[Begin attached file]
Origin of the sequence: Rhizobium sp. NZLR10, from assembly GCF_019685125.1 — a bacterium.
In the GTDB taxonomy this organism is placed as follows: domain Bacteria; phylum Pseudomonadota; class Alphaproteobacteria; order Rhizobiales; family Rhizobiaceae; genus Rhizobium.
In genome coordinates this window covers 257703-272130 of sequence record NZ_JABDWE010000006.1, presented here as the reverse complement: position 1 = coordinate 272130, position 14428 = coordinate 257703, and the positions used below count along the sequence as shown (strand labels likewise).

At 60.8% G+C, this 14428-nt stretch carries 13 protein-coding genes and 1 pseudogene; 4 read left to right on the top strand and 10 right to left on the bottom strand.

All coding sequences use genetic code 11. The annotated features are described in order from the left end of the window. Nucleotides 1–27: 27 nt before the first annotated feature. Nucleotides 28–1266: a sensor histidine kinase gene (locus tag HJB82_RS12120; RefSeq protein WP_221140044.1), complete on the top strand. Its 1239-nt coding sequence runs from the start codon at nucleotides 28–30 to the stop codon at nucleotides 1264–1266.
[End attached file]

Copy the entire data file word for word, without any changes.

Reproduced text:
Origin of the sequence: Rhizobium sp. NZLR10, from assembly GCF_019685125.1 — a bacterium.
In the GTDB taxonomy this organism is placed as follows: domain Bacteria; phylum Pseudomonadota; class Alphaproteobacteria; order Rhizobiales; family Rhizobiaceae; genus Rhizobium.
In genome coordinates this window covers 257703-272130 of sequence record NZ_JABDWE010000006.1, presented here as the reverse complement: position 1 = coordinate 272130, position 14428 = coordinate 257703, and the positions used below count along the sequence as shown (strand labels likewise).

At 60.8% G+C, this 14428-nt stretch carries 13 protein-coding genes and 1 pseudogene; 4 read left to right on the top strand and 10 right to left on the bottom strand.

All coding sequences use genetic code 11. The annotated features are described in order from the left end of the window. Nucleotides 1–27: 27 nt before the first annotated feature. Nucleotides 28–1266: a sensor histidine kinase gene (locus tag HJB82_RS12120; RefSeq protein WP_221140044.1), complete on the top strand. Its 1239-nt coding sequence runs from the start codon at nucleotides 28–30 to the stop codon at nucleotides 1264–1266.